Pediatric Radiology

, Volume 45, Issue 1, pp 35–41 | Cite as

Why measure tumours?

  • Øystein E. OlsenEmail author
Open Access
Research Forum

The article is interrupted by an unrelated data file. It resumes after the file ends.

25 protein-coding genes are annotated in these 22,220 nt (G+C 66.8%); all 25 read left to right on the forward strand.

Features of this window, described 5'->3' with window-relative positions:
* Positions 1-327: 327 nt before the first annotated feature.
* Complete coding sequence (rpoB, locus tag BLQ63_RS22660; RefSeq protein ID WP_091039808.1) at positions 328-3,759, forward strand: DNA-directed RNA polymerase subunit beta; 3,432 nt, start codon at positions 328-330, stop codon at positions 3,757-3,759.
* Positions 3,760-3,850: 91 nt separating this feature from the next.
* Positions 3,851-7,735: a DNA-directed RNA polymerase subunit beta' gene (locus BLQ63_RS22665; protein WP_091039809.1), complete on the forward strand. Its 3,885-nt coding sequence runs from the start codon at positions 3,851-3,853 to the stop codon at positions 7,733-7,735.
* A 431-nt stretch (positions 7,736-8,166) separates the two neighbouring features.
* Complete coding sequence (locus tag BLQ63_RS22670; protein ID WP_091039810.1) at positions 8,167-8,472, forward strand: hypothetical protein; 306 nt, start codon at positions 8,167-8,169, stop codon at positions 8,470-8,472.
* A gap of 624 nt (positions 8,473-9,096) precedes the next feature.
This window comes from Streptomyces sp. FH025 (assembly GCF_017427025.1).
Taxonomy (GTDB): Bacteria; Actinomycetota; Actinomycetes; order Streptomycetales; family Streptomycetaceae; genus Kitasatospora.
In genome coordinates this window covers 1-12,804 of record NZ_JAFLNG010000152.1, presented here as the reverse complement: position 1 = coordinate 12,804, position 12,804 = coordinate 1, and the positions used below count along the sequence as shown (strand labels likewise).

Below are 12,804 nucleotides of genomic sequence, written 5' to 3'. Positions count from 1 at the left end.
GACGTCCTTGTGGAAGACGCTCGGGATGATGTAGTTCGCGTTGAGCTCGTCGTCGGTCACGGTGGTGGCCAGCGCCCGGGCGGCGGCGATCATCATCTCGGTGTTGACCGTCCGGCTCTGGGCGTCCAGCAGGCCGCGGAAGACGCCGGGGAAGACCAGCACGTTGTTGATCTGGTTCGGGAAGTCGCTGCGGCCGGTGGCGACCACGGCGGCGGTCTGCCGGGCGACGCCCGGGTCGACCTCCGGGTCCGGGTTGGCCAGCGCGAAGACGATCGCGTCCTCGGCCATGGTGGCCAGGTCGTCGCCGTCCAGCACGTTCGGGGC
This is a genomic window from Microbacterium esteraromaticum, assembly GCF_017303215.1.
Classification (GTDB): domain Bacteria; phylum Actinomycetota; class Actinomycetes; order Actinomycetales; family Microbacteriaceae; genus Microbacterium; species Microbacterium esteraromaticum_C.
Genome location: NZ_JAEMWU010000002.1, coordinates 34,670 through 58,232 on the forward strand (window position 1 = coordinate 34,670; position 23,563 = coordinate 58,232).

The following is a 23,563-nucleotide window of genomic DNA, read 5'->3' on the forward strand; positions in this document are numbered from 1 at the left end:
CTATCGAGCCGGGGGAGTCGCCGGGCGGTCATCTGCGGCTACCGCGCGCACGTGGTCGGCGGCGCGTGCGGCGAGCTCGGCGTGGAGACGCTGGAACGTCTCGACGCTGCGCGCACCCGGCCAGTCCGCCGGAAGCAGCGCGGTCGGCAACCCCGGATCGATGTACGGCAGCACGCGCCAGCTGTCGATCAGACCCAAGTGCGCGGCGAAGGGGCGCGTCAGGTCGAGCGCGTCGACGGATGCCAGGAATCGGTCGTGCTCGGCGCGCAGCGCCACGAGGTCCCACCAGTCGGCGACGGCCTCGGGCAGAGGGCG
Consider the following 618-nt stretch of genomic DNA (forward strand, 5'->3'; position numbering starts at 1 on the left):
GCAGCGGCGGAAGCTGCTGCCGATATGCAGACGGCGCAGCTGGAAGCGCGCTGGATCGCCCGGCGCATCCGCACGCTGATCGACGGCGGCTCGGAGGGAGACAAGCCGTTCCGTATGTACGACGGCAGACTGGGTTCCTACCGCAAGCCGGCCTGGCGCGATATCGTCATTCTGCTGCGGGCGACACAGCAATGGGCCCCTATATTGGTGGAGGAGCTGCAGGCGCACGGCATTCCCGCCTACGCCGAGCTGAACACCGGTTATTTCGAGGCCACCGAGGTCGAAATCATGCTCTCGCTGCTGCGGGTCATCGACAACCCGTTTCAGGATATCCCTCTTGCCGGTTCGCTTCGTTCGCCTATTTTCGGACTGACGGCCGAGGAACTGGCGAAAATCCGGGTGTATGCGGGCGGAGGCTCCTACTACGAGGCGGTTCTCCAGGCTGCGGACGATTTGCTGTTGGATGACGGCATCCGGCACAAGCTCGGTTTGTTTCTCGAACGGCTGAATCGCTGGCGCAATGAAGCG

This article questions the scientific justification of ingrained radiologic practices exemplified by size measurements of childhood solid tumours. This is approached by a critical review of staging systems from a selection of paediatric oncological treatment protocols. Local staging remains size-dependent for some tumour types. The consequent stage assignment can significantly influence treatment intensity. Still, the protocols tend not to give precise guidance on how to perform scans and standardise measurements. Also, they do not estimate or account for the inevitable variability in measurements. Counts and measurements of lung nodules are, within some tumour groups, used for diagnosis of metastatic disease. There is, however, no evidence that nodule size is a useful discriminator of benign and malignant lung nodules. The efficacy of imaging depends chiefly on observations being precise, accurate and valid for the desired diagnostic purpose. Because measurements without estimates of their errors are meaningless, studies of variability dependent on tumour shape and location, imaging device and observer need to be encouraged. Reproducible observations make good candidates for staging parameters if they have prognostic validity and at the same time show little covariation with (thereby adding new information to) the existing staging system. The lack of scientific rigour has made the validity of size measurement very difficult to assess. Action is needed, the most important being radiologists’ active contribution in development of oncological staging systems, attention to standardisation, knowledge about errors in measurement and protection against undue influence of such errors in the staging of the individual child.